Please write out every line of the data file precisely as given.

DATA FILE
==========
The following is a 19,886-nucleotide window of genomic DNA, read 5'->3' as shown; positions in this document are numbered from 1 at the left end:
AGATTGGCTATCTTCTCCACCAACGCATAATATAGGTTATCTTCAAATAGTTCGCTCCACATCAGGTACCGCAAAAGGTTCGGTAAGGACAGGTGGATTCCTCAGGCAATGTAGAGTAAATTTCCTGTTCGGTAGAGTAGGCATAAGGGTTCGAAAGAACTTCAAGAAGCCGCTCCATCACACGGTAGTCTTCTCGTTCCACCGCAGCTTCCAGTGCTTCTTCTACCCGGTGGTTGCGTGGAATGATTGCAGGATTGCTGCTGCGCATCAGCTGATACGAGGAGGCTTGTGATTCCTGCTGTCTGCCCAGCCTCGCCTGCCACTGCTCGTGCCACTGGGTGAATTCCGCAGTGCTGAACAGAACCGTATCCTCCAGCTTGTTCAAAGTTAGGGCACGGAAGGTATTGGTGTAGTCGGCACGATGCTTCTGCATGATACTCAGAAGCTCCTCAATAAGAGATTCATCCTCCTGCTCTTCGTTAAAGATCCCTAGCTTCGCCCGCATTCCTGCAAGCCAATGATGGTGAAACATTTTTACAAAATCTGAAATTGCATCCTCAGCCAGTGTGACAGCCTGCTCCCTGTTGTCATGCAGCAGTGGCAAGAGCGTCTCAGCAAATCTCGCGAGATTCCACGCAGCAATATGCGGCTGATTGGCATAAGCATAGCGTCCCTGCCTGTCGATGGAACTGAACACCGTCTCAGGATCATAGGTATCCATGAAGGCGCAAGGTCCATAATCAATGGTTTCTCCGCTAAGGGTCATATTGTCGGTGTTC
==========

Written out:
The following is a 19,886-nucleotide window of genomic DNA, read 5'->3' as shown; positions in this document are numbered from 1 at the left end:
AGATTGGCTATCTTCTCCACCAACGCATAATATAGGTTATCTTCAAATAGTTCGCTCCACATCAGGTACCGCAAAAGGTTCGGTAAGGACAGGTGGATTCCTCAGGCAATGTAGAGTAAATTTCCTGTTCGGTAGAGTAGGCATAAGGGTTCGAAAGAACTTCAAGAAGCCGCTCCATCACACGGTAGTCTTCTCGTTCCACCGCAGCTTCCAGTGCTTCTTCTACCCGGTGGTTGCGTGGAATGATTGCAGGATTGCTGCTGCGCATCAGCTGATACGAGGAGGCTTGTGATTCCTGCTGTCTGCCCAGCCTCGCCTGCCACTGCTCGTGCCACTGGGTGAATTCCGCAGTGCTGAACAGAACCGTATCCTCCAGCTTGTTCAAAGTTAGGGCACGGAAGGTATTGGTGTAGTCGGCACGATGCTTCTGCATGATACTCAGAAGCTCCTCAATAAGAGATTCATCCTCCTGCTCTTCGTTAAAGATCCCTAGCTTCGCCCGCATTCCTGCAAGCCAATGATGGTGAAACATTTTTACAAAATCTGAAATTGCATCCTCAGCCAGTGTGACAGCCTGCTCCCTGTTGTCATGCAGCAGTGGCAAGAGCGTCTCAGCAAATCTCGCGAGATTCCACGCAGCAATATGCGGCTGATTGGCATAAGCATAGCGTCCCTGCCTGTCGATGGAACTGAACACCGTCTCAGGATCATAGGTATCCATGAAGGCGCAAGGTCCATAATCAATGGTTTCTCCGCTAAGGGTCATATTGTCGGTGTTC